TURQUOISE PARROT FACTS
The male Turquoise Parrot is bright green above, with a turquoise blue crown and face. The wing has a blue band around the bend of the wing, and a brick-red shoulder patch. The underside is yellow. The female is duller with a white around the eye and no red on the wing. Older birds of both sexes may have orange underparts. (The female looks very similar to female Scarlet-chested Parrot but has less blue on the face). Immatures are like female but duller.
open, grassy woodland with some trees, coastal heaths and pastures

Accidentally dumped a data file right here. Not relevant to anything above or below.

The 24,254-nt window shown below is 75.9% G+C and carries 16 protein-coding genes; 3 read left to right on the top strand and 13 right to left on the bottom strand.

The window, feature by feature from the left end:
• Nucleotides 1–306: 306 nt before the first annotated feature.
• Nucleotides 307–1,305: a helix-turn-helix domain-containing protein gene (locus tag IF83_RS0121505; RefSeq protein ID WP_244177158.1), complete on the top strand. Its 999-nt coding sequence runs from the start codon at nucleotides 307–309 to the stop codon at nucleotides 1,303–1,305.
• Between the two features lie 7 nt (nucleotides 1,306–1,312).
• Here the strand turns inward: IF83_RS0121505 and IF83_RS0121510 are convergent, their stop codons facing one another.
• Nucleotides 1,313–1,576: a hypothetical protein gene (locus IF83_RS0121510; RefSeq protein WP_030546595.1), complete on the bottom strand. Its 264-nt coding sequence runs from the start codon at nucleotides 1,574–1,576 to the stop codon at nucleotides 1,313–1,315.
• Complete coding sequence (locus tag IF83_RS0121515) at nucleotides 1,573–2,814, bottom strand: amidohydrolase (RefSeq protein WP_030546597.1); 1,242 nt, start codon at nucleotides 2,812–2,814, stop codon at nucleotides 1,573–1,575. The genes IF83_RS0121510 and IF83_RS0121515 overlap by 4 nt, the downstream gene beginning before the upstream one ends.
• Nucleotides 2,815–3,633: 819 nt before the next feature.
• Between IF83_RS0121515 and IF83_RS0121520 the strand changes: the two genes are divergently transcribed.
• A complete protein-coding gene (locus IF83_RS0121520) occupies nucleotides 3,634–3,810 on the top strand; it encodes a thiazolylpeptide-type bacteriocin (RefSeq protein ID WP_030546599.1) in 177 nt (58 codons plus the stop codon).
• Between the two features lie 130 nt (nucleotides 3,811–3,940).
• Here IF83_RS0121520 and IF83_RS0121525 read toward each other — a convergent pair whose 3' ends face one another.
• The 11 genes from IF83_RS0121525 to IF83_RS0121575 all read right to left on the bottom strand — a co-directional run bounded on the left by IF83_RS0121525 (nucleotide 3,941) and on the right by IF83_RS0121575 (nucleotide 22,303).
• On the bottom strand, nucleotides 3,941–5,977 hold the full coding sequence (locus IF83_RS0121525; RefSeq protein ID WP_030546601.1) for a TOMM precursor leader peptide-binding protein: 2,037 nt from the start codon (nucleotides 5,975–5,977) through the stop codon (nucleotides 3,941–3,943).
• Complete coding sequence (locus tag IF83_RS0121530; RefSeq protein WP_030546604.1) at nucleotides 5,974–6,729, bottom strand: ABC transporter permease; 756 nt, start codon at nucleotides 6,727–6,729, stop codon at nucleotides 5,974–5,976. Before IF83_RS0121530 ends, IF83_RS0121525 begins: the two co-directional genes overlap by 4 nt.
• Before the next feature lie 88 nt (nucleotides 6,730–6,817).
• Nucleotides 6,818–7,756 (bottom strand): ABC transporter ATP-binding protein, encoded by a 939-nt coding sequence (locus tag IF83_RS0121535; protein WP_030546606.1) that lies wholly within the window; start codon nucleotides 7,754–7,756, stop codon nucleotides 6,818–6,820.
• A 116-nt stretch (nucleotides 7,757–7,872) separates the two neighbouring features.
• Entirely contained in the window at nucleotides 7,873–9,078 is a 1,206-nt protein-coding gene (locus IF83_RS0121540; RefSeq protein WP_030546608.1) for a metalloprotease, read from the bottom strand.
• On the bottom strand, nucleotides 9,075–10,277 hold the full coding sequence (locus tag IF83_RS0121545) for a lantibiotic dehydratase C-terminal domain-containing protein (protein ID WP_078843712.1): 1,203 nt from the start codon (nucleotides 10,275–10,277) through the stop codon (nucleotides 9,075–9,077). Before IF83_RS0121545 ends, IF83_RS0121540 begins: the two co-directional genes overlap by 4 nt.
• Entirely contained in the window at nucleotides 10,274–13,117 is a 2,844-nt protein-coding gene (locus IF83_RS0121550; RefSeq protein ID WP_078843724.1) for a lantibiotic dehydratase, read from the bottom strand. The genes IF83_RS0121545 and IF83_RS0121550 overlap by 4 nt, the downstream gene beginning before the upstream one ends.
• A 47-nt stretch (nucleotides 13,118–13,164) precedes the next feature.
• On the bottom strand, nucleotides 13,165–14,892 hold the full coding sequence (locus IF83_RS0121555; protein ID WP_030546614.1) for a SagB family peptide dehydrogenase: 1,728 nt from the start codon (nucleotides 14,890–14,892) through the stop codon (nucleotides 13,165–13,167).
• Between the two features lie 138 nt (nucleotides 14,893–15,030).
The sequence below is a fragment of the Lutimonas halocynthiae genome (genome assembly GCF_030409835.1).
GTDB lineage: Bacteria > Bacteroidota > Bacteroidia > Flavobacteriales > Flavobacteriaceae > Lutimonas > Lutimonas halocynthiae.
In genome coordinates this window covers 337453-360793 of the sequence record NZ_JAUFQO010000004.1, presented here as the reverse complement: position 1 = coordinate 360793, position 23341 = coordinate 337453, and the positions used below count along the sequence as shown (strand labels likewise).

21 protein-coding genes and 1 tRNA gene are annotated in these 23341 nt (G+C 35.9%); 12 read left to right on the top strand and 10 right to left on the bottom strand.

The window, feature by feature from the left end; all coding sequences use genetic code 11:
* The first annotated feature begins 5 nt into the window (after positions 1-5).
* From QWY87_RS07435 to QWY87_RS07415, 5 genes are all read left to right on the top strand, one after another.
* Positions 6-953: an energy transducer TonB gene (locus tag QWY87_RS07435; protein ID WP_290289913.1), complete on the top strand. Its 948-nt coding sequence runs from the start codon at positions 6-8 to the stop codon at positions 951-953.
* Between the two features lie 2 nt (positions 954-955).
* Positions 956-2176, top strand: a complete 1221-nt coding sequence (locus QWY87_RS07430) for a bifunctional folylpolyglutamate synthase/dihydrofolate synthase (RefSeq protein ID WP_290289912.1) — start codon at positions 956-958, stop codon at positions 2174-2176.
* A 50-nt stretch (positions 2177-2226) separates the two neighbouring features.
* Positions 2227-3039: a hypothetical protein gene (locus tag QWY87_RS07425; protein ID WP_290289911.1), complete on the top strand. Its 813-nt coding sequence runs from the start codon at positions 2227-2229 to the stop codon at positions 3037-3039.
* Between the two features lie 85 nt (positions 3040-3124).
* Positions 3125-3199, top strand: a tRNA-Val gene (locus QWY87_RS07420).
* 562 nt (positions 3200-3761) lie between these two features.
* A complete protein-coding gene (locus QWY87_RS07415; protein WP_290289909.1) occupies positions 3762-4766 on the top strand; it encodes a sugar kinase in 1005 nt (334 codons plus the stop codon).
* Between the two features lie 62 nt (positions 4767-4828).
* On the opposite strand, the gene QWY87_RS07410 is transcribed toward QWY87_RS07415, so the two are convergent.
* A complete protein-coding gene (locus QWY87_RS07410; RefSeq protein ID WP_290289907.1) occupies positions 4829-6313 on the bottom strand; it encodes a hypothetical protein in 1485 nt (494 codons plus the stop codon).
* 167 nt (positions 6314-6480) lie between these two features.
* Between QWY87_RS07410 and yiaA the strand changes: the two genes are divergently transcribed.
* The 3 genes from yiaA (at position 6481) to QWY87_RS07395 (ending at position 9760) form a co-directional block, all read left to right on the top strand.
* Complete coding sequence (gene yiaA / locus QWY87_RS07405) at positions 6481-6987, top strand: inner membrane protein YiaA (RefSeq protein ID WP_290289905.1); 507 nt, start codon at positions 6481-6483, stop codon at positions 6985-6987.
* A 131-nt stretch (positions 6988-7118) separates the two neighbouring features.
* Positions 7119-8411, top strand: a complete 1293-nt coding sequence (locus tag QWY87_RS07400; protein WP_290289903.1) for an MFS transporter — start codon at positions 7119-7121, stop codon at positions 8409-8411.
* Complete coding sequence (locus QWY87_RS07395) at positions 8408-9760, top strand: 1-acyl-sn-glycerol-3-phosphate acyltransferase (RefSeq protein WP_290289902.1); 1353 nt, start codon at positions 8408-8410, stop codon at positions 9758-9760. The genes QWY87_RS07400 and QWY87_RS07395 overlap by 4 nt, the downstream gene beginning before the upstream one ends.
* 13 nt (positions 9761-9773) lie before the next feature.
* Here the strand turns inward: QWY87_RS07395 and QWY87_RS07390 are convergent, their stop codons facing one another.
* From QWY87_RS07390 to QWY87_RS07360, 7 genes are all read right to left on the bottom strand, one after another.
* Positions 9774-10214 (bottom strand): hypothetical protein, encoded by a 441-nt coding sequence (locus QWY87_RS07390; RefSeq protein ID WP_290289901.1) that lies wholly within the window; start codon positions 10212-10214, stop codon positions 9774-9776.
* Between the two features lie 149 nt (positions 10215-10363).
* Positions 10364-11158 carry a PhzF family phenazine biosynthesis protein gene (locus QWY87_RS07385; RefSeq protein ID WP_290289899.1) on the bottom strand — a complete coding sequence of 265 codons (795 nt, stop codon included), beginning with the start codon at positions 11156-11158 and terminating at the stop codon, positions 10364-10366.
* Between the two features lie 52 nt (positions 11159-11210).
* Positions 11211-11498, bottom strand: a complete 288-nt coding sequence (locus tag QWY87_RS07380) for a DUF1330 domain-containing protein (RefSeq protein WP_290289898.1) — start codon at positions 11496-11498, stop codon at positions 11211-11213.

seeds, flowers, nectar, fruits, leaves and scale-insects.
nests in tree-hollows. The eggs are laid on decayed wood-dust. Lays 4-5 eggs.
south-eastern Queensland, through New South Wales to eastern and north-eastern Victoria
The Turquoise Parrot was thought to be extinct in the wild by 1915, but a few survived and population began to recover, although it is considered vulnerable in New South Wales, and threatened in Victoria. They used to be caught in large numbers for the cage bird industry, and were also shot for food.
|Common Name:||Turquoise Parrot|
Relatives in same Genus
Orange-bellied Parrot (N. chrysogaster)
Blue-winged Parrot (N. chrysostoma)
Elegant Parrot (N. elegans)
Rock Parrot (N. petrophila)
Scarlet-chested Parrot (N. splendida)